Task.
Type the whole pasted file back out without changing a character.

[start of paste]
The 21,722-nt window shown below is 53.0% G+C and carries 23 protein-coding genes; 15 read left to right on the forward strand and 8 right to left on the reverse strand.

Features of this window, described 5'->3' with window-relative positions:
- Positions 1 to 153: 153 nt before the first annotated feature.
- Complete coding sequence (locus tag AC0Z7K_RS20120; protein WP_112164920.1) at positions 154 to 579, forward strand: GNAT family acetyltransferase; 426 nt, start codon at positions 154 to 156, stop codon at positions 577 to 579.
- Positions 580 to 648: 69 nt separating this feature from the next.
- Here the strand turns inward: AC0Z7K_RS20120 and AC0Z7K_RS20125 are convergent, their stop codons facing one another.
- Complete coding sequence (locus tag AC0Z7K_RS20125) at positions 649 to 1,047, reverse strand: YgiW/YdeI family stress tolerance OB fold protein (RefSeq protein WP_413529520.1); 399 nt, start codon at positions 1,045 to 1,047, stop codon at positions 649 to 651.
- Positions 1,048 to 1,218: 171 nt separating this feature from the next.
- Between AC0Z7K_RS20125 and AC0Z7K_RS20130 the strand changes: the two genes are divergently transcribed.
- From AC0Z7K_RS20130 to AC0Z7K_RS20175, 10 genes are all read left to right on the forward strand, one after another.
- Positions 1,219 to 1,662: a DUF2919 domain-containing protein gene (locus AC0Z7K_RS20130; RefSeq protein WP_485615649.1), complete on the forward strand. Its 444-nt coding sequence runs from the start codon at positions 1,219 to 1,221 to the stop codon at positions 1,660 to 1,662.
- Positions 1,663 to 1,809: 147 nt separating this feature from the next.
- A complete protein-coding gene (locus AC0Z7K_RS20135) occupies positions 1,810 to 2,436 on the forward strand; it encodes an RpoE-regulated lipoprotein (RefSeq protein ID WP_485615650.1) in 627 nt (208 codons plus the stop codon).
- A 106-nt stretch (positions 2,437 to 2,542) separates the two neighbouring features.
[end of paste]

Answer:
The 21,722-nt window shown below is 53.0% G+C and carries 23 protein-coding genes; 15 read left to right on the forward strand and 8 right to left on the reverse strand.

Features of this window, described 5'->3' with window-relative positions:
- Positions 1 to 153: 153 nt before the first annotated feature.
- Complete coding sequence (locus tag AC0Z7K_RS20120; protein WP_112164920.1) at positions 154 to 579, forward strand: GNAT family acetyltransferase; 426 nt, start codon at positions 154 to 156, stop codon at positions 577 to 579.
- Positions 580 to 648: 69 nt separating this feature from the next.
- Here the strand turns inward: AC0Z7K_RS20120 and AC0Z7K_RS20125 are convergent, their stop codons facing one another.
- Complete coding sequence (locus tag AC0Z7K_RS20125) at positions 649 to 1,047, reverse strand: YgiW/YdeI family stress tolerance OB fold protein (RefSeq protein WP_413529520.1); 399 nt, start codon at positions 1,045 to 1,047, stop codon at positions 649 to 651.
- Positions 1,048 to 1,218: 171 nt separating this feature from the next.
- Between AC0Z7K_RS20125 and AC0Z7K_RS20130 the strand changes: the two genes are divergently transcribed.
- From AC0Z7K_RS20130 to AC0Z7K_RS20175, 10 genes are all read left to right on the forward strand, one after another.
- Positions 1,219 to 1,662: a DUF2919 domain-containing protein gene (locus AC0Z7K_RS20130; RefSeq protein WP_485615649.1), complete on the forward strand. Its 444-nt coding sequence runs from the start codon at positions 1,219 to 1,221 to the stop codon at positions 1,660 to 1,662.
- Positions 1,663 to 1,809: 147 nt separating this feature from the next.
- A complete protein-coding gene (locus AC0Z7K_RS20135) occupies positions 1,810 to 2,436 on the forward strand; it encodes an RpoE-regulated lipoprotein (RefSeq protein ID WP_485615650.1) in 627 nt (208 codons plus the stop codon).
- A 106-nt stretch (positions 2,437 to 2,542) separates the two neighbouring features.